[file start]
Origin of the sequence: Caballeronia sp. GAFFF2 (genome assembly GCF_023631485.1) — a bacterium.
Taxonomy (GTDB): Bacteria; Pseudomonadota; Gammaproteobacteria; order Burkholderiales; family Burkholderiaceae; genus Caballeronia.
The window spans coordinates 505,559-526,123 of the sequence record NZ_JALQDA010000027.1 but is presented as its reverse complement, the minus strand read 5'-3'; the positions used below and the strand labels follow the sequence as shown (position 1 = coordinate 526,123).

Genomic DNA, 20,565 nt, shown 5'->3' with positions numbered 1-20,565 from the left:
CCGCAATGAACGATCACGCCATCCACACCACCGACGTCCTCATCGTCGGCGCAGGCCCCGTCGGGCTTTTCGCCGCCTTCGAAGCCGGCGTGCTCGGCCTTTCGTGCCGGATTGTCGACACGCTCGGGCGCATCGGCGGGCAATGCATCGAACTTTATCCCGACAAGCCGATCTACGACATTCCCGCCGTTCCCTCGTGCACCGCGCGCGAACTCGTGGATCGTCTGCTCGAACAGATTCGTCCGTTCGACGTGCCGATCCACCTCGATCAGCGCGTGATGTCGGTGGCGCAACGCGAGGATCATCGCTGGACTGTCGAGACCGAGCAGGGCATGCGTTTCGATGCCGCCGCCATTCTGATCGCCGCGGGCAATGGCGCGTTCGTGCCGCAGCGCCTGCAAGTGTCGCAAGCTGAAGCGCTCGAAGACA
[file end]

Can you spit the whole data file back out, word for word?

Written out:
Origin of the sequence: Caballeronia sp. GAFFF2 (genome assembly GCF_023631485.1) — a bacterium.
Taxonomy (GTDB): Bacteria; Pseudomonadota; Gammaproteobacteria; order Burkholderiales; family Burkholderiaceae; genus Caballeronia.
The window spans coordinates 505,559-526,123 of the sequence record NZ_JALQDA010000027.1 but is presented as its reverse complement, the minus strand read 5'-3'; the positions used below and the strand labels follow the sequence as shown (position 1 = coordinate 526,123).

Genomic DNA, 20,565 nt, shown 5'->3' with positions numbered 1-20,565 from the left:
CCGCAATGAACGATCACGCCATCCACACCACCGACGTCCTCATCGTCGGCGCAGGCCCCGTCGGGCTTTTCGCCGCCTTCGAAGCCGGCGTGCTCGGCCTTTCGTGCCGGATTGTCGACACGCTCGGGCGCATCGGCGGGCAATGCATCGAACTTTATCCCGACAAGCCGATCTACGACATTCCCGCCGTTCCCTCGTGCACCGCGCGCGAACTCGTGGATCGTCTGCTCGAACAGATTCGTCCGTTCGACGTGCCGATCCACCTCGATCAGCGCGTGATGTCGGTGGCGCAACGCGAGGATCATCGCTGGACTGTCGAGACCGAGCAGGGCATGCGTTTCGATGCCGCCGCCATTCTGATCGCCGCGGGCAATGGCGCGTTCGTGCCGCAGCGCCTGCAAGTGTCGCAAGCTGAAGCGCTCGAAGACA